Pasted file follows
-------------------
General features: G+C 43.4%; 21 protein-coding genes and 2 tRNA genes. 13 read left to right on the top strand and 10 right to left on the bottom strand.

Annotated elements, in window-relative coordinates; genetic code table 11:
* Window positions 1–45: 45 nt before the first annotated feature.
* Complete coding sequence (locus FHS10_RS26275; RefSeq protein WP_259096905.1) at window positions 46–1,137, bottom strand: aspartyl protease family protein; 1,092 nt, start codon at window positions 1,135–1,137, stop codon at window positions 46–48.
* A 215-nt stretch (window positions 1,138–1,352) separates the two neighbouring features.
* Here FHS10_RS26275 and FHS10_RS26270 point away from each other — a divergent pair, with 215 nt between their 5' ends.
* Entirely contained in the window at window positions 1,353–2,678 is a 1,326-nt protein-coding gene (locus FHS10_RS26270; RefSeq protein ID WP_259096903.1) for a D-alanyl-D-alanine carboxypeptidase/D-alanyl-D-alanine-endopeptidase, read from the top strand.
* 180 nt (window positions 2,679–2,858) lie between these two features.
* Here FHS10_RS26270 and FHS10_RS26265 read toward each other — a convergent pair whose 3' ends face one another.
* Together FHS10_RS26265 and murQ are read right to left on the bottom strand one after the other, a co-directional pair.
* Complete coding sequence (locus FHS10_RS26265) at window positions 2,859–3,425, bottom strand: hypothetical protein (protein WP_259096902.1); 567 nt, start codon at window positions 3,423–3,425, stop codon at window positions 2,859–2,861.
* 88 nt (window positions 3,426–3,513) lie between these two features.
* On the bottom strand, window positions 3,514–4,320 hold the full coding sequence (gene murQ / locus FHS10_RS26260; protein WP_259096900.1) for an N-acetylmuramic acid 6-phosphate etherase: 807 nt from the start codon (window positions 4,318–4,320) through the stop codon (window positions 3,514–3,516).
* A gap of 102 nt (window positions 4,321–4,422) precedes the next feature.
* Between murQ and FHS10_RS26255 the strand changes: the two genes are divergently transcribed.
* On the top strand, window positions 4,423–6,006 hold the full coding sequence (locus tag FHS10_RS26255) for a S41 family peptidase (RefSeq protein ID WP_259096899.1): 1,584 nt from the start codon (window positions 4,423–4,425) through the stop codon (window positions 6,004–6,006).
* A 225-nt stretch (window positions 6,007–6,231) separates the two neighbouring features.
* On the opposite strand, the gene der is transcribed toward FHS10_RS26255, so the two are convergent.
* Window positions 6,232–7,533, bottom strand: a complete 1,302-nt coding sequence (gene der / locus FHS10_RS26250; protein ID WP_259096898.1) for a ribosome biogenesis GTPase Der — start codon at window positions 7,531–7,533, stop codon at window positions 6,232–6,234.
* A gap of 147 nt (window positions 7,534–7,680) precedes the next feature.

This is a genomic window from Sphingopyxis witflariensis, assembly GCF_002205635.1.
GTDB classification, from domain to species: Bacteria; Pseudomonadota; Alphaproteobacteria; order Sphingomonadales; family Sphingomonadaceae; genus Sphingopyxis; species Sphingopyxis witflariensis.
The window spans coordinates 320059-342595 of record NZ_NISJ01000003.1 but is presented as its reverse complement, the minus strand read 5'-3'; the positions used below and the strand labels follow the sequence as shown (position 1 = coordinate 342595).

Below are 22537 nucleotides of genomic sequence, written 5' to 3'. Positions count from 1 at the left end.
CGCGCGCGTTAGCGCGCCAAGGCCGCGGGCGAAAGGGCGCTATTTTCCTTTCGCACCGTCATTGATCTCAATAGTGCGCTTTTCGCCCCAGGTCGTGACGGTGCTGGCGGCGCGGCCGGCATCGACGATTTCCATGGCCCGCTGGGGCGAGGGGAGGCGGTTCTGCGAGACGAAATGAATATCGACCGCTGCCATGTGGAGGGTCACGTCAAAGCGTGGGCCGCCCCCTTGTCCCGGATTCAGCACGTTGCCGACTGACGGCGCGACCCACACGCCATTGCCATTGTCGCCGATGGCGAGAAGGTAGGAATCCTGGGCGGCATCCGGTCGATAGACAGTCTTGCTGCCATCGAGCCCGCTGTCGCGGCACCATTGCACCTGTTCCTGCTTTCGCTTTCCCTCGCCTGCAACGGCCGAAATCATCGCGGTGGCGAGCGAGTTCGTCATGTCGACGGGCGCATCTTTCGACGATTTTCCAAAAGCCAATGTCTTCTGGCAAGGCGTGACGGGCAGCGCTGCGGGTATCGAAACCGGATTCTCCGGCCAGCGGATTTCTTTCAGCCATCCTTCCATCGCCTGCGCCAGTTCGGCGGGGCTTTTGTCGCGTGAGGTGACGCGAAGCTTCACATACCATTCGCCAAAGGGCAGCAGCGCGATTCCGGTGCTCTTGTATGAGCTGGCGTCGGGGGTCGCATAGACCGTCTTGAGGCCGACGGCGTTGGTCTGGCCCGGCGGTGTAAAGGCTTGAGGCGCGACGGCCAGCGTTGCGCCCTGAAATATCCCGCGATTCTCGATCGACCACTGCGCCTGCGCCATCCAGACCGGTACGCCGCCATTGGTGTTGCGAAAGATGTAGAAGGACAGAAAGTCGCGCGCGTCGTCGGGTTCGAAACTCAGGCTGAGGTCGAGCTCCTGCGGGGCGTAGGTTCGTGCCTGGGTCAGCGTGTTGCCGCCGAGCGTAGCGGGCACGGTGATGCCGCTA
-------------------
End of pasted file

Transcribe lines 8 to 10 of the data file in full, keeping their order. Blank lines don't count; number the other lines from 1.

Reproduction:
* 180 nt (window positions 2,679–2,858) lie between these two features.
* Here FHS10_RS26270 and FHS10_RS26265 read toward each other — a convergent pair whose 3' ends face one another.
* Together FHS10_RS26265 and murQ are read right to left on the bottom strand one after the other, a co-directional pair.